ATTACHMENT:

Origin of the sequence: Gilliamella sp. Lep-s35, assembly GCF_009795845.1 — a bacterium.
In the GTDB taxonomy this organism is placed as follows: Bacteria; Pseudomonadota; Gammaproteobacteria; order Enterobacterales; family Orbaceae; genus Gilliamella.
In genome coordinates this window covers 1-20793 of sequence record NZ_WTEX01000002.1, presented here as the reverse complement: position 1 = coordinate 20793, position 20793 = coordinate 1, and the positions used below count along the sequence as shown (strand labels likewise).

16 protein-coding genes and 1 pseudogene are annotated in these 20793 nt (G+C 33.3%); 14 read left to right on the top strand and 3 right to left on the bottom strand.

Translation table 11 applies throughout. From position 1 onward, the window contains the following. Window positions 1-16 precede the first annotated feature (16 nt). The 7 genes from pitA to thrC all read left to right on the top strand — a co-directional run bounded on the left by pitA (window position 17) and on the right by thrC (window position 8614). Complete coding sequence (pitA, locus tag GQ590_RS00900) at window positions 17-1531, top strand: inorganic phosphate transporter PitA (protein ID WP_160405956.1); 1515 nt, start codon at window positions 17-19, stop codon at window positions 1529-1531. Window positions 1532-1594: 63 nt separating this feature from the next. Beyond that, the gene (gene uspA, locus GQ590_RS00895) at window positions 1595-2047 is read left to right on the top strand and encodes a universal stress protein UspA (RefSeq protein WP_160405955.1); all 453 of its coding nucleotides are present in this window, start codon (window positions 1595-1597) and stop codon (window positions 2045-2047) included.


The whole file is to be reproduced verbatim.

Origin of the sequence: Gilliamella sp. Lep-s35, assembly GCF_009795845.1 — a bacterium.
In the GTDB taxonomy this organism is placed as follows: Bacteria; Pseudomonadota; Gammaproteobacteria; order Enterobacterales; family Orbaceae; genus Gilliamella.
In genome coordinates this window covers 1-20793 of sequence record NZ_WTEX01000002.1, presented here as the reverse complement: position 1 = coordinate 20793, position 20793 = coordinate 1, and the positions used below count along the sequence as shown (strand labels likewise).

16 protein-coding genes and 1 pseudogene are annotated in these 20793 nt (G+C 33.3%); 14 read left to right on the top strand and 3 right to left on the bottom strand.

Translation table 11 applies throughout. From position 1 onward, the window contains the following. Window positions 1-16 precede the first annotated feature (16 nt). The 7 genes from pitA to thrC all read left to right on the top strand — a co-directional run bounded on the left by pitA (window position 17) and on the right by thrC (window position 8614). Complete coding sequence (pitA, locus tag GQ590_RS00900) at window positions 17-1531, top strand: inorganic phosphate transporter PitA (protein ID WP_160405956.1); 1515 nt, start codon at window positions 17-19, stop codon at window positions 1529-1531. Window positions 1532-1594: 63 nt separating this feature from the next. Beyond that, the gene (gene uspA, locus GQ590_RS00895) at window positions 1595-2047 is read left to right on the top strand and encodes a universal stress protein UspA (RefSeq protein WP_160405955.1); all 453 of its coding nucleotides are present in this window, start codon (window positions 1595-1597) and stop codon (window positions 2045-2047) included.